Historic defeat in parliament leaves Brexit plans foundering

A big, historic defeat in parliament has left British prime minister Theresa May’s Brexit plans foundering, with new questions over her leadership and an imminent challenge to her government.

On Wednesday May's government will face a vote of no confidence, called by Labour leader Jeremy Corbyn, that could trigger an election.

Britain’s Prime Minister Theresa May speaks after losing a vote on her Brexit deal, in the House of Commons.Credit:PA

After eight days of debate the House of Commons rejected the deal that Theresa May negotiated to govern the withdrawal of the UK from the European Union by a large margin; 432 to 202.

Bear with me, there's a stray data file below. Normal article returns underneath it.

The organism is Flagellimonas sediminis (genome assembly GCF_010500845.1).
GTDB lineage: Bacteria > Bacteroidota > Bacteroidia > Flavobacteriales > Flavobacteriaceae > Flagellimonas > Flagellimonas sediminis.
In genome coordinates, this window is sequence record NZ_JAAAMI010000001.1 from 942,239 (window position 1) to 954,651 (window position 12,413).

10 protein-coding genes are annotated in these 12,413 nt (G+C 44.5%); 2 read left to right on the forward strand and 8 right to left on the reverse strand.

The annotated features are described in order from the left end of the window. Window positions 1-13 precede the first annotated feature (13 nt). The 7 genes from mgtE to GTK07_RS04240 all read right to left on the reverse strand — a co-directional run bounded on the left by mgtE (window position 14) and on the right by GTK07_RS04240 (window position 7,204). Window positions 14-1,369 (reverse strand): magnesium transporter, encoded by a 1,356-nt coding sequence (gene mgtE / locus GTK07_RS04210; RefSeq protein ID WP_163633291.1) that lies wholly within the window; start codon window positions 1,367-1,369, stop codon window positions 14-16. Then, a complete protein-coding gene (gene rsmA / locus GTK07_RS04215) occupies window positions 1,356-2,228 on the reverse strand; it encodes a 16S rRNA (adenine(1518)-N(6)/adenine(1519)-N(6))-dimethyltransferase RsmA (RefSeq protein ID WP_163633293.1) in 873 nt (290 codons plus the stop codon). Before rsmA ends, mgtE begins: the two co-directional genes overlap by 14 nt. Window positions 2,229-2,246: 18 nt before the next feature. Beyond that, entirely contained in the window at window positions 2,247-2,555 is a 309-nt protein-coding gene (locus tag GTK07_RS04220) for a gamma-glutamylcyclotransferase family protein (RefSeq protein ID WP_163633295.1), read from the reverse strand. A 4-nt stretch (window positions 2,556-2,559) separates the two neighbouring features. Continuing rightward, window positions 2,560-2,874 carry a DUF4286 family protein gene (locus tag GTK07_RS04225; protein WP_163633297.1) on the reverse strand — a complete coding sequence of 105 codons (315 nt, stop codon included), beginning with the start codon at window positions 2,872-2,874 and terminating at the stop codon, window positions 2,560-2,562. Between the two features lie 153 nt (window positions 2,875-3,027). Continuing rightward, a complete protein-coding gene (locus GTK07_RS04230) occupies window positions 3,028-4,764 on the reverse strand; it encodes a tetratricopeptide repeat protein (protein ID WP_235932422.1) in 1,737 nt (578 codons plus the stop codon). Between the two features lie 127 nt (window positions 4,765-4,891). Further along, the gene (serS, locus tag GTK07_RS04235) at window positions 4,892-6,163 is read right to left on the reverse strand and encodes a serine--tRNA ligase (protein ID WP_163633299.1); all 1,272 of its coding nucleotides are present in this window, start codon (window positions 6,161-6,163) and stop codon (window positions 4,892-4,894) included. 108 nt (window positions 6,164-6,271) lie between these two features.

The previous worst-ever defeat for a British government was in 1924 when Ramsay Macdonald’s Labour minority government lost by 166 votes.

Scores of pro-Brexit defectors from May’s Conservative party doomed the deal, voting 'no' because they believe the deal did not deliver either sovereignty or opportunity for the country.

They voted alongside most of Labour’s MPs who hope they can now trigger a general election.

Anti-Brexit demonstrators react after the results of the vote on British Prime Minister Theresa May’s Brexit deal were announced in Parliament square in London.Credit:AP

The vote came after a day of fractious debate at the end of which May had called on the parliament to make a "historic decision that will set the future of our country for generations".

MPs could "deliver on our promise to the British people" or "break that promise and endanger trust in politics for a generation," May warned.

More to come

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